Unlike its peers at UCLA and CSUN, USC’s pro-Israel group Trojans for Israel (TFI) hasn’t had such problems with pro-Palestinian organizations, according to president Judah Joseph, whose primary goals this school year include informing students about what’s happening in the Middle East. 

“I’m confident in TFI’s efforts on campus, because I believe campus leaders want to understand this conflict more fully. News coverage may have piqued their interest, and TFI aims to quench their thirst for knowledge,” Joseph said.

TFI partners with other student clubs on campus, and every semester it holds leadership dinners, where attendees can listen to speakers talk about the relationship between Israel and the United States and current events. 

Joseph said it’s crucial that his organization exists “in order to educate campus leaders and to encourage them to think critically. The USC campus leaders of today will become the CEOs, politicians and influential Americans of tomorrow. As such, it’s imperative that we help them to understand the issues facing Israel.”

Lizzie Stein, an Occidental College student, was inspired to support the Holy Land after visiting. 

“I went to Israel and studied abroad for a semester,” she said. “I absolutely fell in love with the country. I felt this was a home for me. I felt very attached to Israel, and I knew I wanted to get involved with Israel advocacy on campus.”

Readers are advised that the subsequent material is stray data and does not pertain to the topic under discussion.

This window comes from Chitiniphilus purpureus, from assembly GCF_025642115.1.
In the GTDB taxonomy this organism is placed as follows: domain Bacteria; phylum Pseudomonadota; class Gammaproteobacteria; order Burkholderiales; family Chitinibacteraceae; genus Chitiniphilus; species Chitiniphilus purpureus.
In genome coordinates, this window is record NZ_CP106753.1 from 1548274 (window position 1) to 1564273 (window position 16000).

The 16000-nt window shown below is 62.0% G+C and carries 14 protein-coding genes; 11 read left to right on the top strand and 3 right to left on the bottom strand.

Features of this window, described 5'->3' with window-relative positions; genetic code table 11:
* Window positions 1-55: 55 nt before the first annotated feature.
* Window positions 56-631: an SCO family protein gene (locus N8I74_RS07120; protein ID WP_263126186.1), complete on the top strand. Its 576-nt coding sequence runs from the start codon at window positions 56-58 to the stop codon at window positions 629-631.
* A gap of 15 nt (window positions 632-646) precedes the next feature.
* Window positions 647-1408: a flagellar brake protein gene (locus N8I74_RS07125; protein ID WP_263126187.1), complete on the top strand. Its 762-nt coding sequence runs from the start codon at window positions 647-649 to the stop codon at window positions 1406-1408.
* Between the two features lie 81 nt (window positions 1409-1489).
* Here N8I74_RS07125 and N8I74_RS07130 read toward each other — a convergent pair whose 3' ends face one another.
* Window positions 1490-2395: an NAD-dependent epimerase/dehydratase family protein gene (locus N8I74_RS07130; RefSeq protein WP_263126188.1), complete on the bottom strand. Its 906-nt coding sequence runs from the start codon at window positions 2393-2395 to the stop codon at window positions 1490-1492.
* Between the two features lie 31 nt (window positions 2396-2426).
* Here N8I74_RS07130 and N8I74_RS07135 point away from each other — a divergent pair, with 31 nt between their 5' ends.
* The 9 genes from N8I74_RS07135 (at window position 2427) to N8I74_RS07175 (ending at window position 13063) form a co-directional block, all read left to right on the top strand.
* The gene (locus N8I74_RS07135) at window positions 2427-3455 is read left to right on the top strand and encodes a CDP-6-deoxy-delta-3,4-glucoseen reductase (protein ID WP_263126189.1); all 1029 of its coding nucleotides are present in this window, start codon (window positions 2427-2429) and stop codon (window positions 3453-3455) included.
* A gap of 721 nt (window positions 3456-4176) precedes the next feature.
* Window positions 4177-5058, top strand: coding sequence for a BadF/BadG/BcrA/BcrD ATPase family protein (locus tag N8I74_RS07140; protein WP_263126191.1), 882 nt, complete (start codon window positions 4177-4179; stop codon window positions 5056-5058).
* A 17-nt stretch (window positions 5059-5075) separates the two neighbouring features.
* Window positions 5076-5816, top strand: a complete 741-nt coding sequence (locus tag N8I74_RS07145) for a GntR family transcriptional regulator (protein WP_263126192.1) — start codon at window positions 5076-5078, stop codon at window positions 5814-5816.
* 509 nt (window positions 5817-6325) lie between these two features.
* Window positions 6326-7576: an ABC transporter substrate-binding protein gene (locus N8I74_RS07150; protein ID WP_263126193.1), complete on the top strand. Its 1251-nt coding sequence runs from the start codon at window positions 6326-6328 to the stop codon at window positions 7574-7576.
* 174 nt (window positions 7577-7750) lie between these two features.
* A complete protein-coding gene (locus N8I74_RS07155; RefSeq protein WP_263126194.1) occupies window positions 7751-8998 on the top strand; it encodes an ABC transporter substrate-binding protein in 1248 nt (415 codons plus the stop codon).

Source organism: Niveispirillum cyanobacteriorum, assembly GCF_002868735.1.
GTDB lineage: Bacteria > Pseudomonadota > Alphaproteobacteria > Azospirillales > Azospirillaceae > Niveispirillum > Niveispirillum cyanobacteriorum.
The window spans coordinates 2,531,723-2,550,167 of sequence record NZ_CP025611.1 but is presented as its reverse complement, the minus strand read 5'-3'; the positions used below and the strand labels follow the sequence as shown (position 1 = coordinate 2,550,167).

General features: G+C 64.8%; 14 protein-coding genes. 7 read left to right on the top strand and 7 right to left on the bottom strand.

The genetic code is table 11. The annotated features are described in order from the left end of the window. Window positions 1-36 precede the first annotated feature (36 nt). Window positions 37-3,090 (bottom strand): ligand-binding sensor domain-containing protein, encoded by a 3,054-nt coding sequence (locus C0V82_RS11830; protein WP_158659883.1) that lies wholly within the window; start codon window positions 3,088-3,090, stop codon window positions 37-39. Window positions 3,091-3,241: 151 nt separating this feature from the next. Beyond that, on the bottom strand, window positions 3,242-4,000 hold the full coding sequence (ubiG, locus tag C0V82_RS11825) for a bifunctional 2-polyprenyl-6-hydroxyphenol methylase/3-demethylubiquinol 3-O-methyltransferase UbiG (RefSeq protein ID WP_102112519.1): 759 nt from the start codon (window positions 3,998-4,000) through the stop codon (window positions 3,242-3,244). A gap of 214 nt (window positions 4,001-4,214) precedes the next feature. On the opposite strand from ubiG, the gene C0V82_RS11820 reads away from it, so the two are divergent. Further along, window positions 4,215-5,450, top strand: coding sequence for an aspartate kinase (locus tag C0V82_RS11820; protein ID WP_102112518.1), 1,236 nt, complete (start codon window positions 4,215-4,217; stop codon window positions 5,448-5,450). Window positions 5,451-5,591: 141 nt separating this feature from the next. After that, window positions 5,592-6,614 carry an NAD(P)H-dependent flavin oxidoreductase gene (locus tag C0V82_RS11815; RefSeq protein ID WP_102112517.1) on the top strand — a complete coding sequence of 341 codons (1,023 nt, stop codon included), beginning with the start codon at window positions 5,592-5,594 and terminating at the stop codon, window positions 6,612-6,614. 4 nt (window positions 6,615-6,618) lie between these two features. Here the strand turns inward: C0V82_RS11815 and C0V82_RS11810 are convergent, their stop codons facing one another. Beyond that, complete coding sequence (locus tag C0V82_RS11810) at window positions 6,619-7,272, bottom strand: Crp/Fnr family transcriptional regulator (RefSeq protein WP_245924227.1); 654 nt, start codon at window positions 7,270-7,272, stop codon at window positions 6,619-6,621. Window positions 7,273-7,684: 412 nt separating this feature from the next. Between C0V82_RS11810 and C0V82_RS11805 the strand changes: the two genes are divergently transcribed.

When she came back, she joined J Street U Occidental, a chapter of the liberal advocacy group that supports a two-state solution. This year, she is president of the club, which brings speakers to campus to discuss global politics and shows movies. Last fall, they created a campaign where students designed postcards saying they were in favor of a two-state solution. Afterward, the postcards were mailed to the local congressional office. 

Overall, Stein said, there hasn’t been any discrimination against J Street U Occidental. On campus, “There was one incident of a swastika being drawn on a whiteboard. That was taken care of quickly by the administration.” 

She said, however, that she has brought students together and “been able to have conversations and avoid the anti-Semitism.”

Stein said she was surprised to return to school recently and attend a Hillel dinner where the war in Gaza went unmentioned.